For construction of a GM1 promoter, in which the TA box-like (TATCCC) sequence in the GluB-1 promoter was substituted by two tandemly repeated TA boxes, P1(GM1) primer (5′-ATATATTGTCTGTACGTGCAACAAACTATATCACCATG TATCCATATCCAAAGATGCTTTTTTATTGCTAT-3′ (SEQ ID NO:32), tandemly repeated TA box underlined) and P2 primer were used for amplification of fragment M1. For construction of a GM2 promoter, in which sequences flanking the tandemly repeated TA box in the GM1 promoter were substituted with sequences flanking TA box in SRS, P1(GM2) primer (5′-ATATATTGTCTGTACGTGCAACAAACTATATCACCcct TATCCATATCCACgccTTTATTGCTAT-3′ (SEQ ID NO:33) TA box underlined and modified flanking sequences in bold lowercase) and P2 primer were used for amplification of fragment M2. For construction of a GM3 promoter, in which sequences flanking the G-box in the GM2 promoter were substituted with sequences flanking the G box in SRS, P1(GM3) primer (5′-ATATATTGTCccTACGTGgcACAAACTATAT CACCcctTATCCATATCCACgccTTTATTGCTAT-3′ (SEQ ID NO:34), G box and TA box underlined and modified flanking sequences in bold lowercase) and P2 primer were used for amplification of fragment M3. DNA fragment between the BspHI and EcoRV sites in the GluB-1 promoter was substituted by fragment M1, M2, or M3 to generate pBS/GM1, pBS/GM2, and pBS/GM3, respectively.

To fuse the luciferase (Luc) gene downstream of the wild type or modified GluB-1 promoter, a Luc-Nos 3′ fragment was isolated from pJD312 (Luehrsen et al., Methods Enzymol. 216: 397-414) with SalI and Bgl II and inserted into the SalI and BamHI sites of pBS to generate pBS/LN. The Luc-Nos3′ fragment was then excised from pBS/LN by SalI and XbaI, end-blunted, and inserted into the EcoRV site in pBS/GluB-1, pBS/GM1, pBS/GM2, and pBS/GM3 to generate pBS/GLN, pBS/GM1LN, pBS/GM2LN, and pBS/GM3LN, respectively.

A sequence was excised with EcoRI from pTRA151 (Zheng et al., 1991, Plant Physiol. 97: 832-835). This sequence contained a cauliflower mosaic virus 35S RNA (CaMV35S) promoter-hygromycin B phosphotransferase (Hpt) coding sequence-tumor morphology large gene 3′UTR (tml) fusion gene. It was then subcloned into the EcoRI site of the binary vactor pPZP200 (Hajdukiewicz et al., 1994, Plant Mol. Biol. 25: 989-994) to generate pPZP/HPH. pPZP/HPH was then linearized with KpnI and served as a vector backbone. pBS/GLN, pBS/GM1LN, pBS/GM2LN, and pBS/GM3LN were linearized with KpnI and respectively inserted into this vector backbone to generate pGLN, pGM1LN, pGM2LN, and pGM3LN, respectively.

Transgenic Rice

The just-described pGLN, pGM1LN, pGM2LN, and pGM3LN were introduced into rice using Agrobacterium tumefaciens strain EHA101 in the same manner described above in Example 1. Each of the resultant transgenic lines was then examined for the copy number of transgene in its genome by DNA gel blot analysis. More specifically, genomic DNA was isolated from rice leaves according to the method described in Sheu et al., 1996, J. Biol. Chem. 271:26998-27004. Ten μg genomic DNA was digested with SpeI, separated in a 0.7% agarose gel, and transferred to a nylon membrane (MSI). The membrane was then hybridized with a 2 kb 32P-labeled Luc-Nos 3′ DNA fragment probe. It was found that each of the transgenic lines had about 1-5 copies of the transgene, except that GLN-2 seemed to have more than 5 copies.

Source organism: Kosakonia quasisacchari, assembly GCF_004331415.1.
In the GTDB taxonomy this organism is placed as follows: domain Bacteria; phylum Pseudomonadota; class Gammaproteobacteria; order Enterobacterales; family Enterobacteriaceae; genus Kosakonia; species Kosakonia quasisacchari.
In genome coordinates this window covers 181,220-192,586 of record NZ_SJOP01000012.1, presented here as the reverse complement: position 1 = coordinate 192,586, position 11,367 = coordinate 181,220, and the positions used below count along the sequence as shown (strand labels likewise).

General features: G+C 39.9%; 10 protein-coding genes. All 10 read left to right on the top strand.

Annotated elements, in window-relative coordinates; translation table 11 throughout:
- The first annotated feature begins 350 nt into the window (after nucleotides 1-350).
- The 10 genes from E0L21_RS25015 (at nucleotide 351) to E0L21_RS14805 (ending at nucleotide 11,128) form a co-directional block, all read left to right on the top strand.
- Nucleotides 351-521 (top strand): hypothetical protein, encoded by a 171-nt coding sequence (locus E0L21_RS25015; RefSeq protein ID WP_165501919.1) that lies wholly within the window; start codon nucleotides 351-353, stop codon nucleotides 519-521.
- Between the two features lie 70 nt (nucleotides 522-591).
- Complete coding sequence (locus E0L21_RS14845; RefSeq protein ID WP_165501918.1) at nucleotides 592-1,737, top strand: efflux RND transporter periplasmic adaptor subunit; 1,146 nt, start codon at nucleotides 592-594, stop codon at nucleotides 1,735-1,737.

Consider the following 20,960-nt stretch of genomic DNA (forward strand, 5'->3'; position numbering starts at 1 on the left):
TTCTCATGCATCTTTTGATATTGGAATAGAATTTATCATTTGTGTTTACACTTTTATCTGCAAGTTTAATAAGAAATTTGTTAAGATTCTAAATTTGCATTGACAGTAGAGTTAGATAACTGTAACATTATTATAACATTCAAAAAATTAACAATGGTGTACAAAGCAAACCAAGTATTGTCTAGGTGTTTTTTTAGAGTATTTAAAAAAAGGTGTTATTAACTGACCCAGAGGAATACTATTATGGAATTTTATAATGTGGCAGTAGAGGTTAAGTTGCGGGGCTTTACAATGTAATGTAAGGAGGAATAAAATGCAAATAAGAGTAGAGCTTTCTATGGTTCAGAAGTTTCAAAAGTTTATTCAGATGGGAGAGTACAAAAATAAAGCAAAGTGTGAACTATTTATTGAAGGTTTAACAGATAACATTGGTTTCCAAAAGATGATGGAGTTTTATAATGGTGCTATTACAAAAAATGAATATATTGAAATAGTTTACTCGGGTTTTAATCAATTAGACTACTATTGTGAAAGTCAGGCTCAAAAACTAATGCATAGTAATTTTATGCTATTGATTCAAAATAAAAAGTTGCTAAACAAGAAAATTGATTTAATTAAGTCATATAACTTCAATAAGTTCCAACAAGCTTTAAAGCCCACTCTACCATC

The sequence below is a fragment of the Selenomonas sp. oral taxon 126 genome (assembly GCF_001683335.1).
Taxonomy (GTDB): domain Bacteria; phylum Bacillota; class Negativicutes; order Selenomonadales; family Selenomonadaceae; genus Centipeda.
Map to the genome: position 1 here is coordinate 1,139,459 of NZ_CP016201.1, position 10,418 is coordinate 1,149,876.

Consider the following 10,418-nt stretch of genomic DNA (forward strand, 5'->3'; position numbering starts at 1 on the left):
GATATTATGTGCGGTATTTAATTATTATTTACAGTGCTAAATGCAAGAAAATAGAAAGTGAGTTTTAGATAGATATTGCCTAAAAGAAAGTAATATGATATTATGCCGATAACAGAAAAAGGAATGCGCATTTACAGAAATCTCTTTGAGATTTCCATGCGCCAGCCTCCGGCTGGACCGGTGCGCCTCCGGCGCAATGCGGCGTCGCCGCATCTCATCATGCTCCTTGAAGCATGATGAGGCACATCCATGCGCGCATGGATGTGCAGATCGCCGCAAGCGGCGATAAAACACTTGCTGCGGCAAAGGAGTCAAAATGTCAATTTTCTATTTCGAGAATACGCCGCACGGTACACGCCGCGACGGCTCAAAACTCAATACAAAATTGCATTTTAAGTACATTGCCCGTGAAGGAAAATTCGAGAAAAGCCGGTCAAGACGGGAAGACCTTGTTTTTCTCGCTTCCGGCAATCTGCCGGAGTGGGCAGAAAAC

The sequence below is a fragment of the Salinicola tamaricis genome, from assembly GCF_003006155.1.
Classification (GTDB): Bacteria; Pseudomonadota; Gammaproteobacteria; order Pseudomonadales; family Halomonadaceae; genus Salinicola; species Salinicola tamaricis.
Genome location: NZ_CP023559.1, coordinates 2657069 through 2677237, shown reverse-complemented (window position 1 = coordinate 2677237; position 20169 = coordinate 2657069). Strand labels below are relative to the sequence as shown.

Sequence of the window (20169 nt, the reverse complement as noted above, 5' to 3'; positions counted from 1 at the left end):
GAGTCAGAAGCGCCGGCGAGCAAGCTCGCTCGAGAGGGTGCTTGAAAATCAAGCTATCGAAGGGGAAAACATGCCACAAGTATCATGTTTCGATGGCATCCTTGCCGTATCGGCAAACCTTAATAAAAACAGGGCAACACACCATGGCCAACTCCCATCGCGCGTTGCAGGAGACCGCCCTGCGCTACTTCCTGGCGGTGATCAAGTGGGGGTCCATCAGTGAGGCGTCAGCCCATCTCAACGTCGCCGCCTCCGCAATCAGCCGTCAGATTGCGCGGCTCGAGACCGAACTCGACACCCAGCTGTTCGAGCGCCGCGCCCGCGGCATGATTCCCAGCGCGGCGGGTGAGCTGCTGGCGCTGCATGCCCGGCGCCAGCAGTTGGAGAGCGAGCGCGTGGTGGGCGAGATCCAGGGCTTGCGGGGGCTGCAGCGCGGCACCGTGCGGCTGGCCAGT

Suspension Cell Culture and Promoter Analysis

Calli were prepared from the just-described transgenic rice plants using standard techniques and were selected for bhygromycin resistance to establish suspension cells. The cells were cultured on a reciprocal shaker at 120 rpm and incubated at 26° C. in dark. They were subcultured every 7 days by transferring 0.5 mL of the cell culture into 25 mL of fresh liquid MS medium in a 125-mL flask. To examine the regulation effects of sugar, sucrose was added to the callus culture (in a CIM ) or suspension cell culture (in an MS liquid medium) to reach a final concentration of 3%. After an incubation of 24 hours at 28° C. in the dark, 0.5 g callus or suspension cell culture were collected for promoter analysis.

More specifically, total proteins were extracted from calli, cultured suspension cells, or matured rice grains using a CCLR buffer (100 mM KH2PO4, pH 7.8, 1 mM EDTA, 10% glycerol, 1% Triton X-100, 7 mM β-mercaptoethanol). Protein concentrations were determined using a Coomassie protein assay reagent (Bio-Rad). The activity of each GluB-1 promoter was examined using luciferase activity assay according to the method described in Lu et al., 1998, J. Biol. Chem. 273: 10120-10131.

It was found that, in all three types of cells, the above-described three modified promoters (GM1, GM2, and GM3) exhibited stronger promoter activity than the promoter having the above-described 1351 bp region (GluB-1) in either absence or presence of sucrose. In general, promoter activities were higher in the absence of sucrose than in the presence of sucrose. Based on their promoter activities, the promoters were ranked from the strongest to the weakest. The ranking is shown in Table 1 below:

TABLE 1
Promoter strength ranking
Cell TypePromoter Strength
Rice calliGM3 > GM2 > GM1 > GluB-1
Rice suspension cells
in presence of sucroseGM3 > GM2 > GM1 > GluB-1
in absence of sucroseGM3 > GM1 > GM2 > GluB-1
Rice seedsGM3 > GM2 > GM1 > GluB-1

Other Embodiments

All of the features disclosed in this specification may be combined in any combination. Each feature disclosed in this specification may be replaced by an alternative feature serving the same, equivalent, or similar purpose. Thus, unless expressly stated otherwise, each feature disclosed is only an example of a generic series of equivalent or similar features.

From the above description, one skilled in the art can easily ascertain the essential characteristics of the present invention, and without departing from the spirit and scope thereof, can make various changes and modifications of the invention to adapt it to various usages and conditions. Thus, other embodiments are also within the scope of the following claims.